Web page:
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This is the story about how a regular everyday mom found the discipline and determination to complete a marathon. In the quick tip segment, I talk about how to prevent and deal with shin splints.
I never thought of myself as an athlete.
I didn’t play team sports and was more comfortable with my nose in a book. How did I go from an introverted teenager to a confident marathoner?
This is my journey. . .
I started running sporadically in high school mostly because I wanted to lose weight (like most girls). One summer between semesters I had the goal of running 10 miles. Several mornings a week I walked down to the high school track to build up my miles. I remember the 40 laps it took to run 10 miles. So much monotony and yet so much triumph.
The glow of those 10 miles carried me through several years of running but I never worked back up to that level for many years. Soon I had graduated nursing school, started working full time, got married, had two kids, and moved across the country.
All those years I exercised regularly but had never taken my running to the next level. Now I was in a new state and didn’t know many people. It felt like I needed something to give myself a purpose.
On a whim I ran a local 5K and although it was painful I enjoyed the competition. I started training for another 5K and suddenly set my sight on something bigger. I had been subscribing to Runner’s World for a couple months and found the stories about normal people who conquered great distances very inspiring. I knew I had to run a marathon.
I didn’t know any other runners, especially anyone who’d completed a marathon. Despite the lack of group support I went online and read everything I could about training for a marathon. I researched races and settled on the Country Music Marathon in Nashville, TN in April 2008. My husband was supportive, but because of our limited budget my Mom “sponsored” me for the race.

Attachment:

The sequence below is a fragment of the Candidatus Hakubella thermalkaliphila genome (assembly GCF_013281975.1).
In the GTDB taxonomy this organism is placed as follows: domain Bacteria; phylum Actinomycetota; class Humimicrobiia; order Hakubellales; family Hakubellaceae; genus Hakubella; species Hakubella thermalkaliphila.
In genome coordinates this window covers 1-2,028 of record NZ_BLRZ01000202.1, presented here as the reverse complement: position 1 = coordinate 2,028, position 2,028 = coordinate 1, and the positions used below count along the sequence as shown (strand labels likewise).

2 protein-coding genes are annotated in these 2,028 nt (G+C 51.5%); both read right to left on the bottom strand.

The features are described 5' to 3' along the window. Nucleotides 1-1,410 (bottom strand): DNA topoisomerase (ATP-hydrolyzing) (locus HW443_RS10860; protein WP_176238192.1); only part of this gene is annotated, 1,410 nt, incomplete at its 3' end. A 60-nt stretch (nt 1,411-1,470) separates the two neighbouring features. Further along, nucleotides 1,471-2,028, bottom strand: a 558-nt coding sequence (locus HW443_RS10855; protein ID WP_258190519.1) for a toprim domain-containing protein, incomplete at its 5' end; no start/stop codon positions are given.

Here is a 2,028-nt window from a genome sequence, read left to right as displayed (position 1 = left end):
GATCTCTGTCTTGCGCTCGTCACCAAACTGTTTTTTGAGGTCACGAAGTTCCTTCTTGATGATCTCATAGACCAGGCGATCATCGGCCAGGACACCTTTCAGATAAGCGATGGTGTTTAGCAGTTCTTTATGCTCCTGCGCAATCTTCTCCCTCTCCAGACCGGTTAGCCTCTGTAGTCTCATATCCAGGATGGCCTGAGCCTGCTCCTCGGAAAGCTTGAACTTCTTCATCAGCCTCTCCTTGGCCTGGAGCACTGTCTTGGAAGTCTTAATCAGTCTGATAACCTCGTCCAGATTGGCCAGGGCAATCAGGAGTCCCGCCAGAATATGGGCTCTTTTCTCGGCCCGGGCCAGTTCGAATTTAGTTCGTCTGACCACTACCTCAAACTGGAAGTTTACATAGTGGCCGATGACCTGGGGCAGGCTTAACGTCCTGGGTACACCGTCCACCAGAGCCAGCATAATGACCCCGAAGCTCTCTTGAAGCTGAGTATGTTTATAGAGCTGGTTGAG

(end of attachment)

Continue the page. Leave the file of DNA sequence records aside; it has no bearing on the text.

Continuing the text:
I printed off a training program from the internet and started training seriously in December. Looking back it was rough to run outside through the winter. I didn’t have a gym membership or access to a treadmill. I ran 5-6 days a week in wind, rain, snow, and ice. It was rough some mornings, but also exhilarating. I was just an ordinary wife and mother, but I was making my dream come true.
Then I began to be plagued by injuries. Lower back spasms left me so sore I could not get in and out of the car without help. Thankfully we found an affordable chiropractor who got me all fixed up. I also struggled through shin splints and sharp nagging knee pain. But I knew that I would finish that race even if I had to limp the whole way.
When race day finally arrived it was drizzly and overcast but I didn’t care. The energy around me was palpable. Looking in front of me was a sea of runners, looking behind me stretched runners as far as the eye could see. We were all there for a united purpose. We had each worked so hard to get there.
The gun went off and we started shuffling along. It was a couple miles before I was able to find my stride in the midst of so many runners. I was used to running alone and being surrounded by other people made the miles slip away.
At mile 13 the half-marathoners veered off and I found myself thinking that I still had half way to go. At mile 20 I was in virgin territory and the heat and humidity was beginning to wear me down. But I never seriously considered stopping and walking. Then suddenly there was the finish line and I surged to finish strong. My finishing time was 4:10:15.
No matter how many races I run in my lifetime, I don’t think I’ll forget that first marathon. Conquering that distance definitely changed my life. I have learned how to train smarter since that time and minimize soreness and injury. I also found that the most important ingredient to finishing a marathon is confidence.
The most recent marathon I ran I set a personal goal of finishing in less than four hours. I trained smarter, visualized success, and finished in 3:59:03.
Thanks for reading my story. . .
Now I would love to hear yours.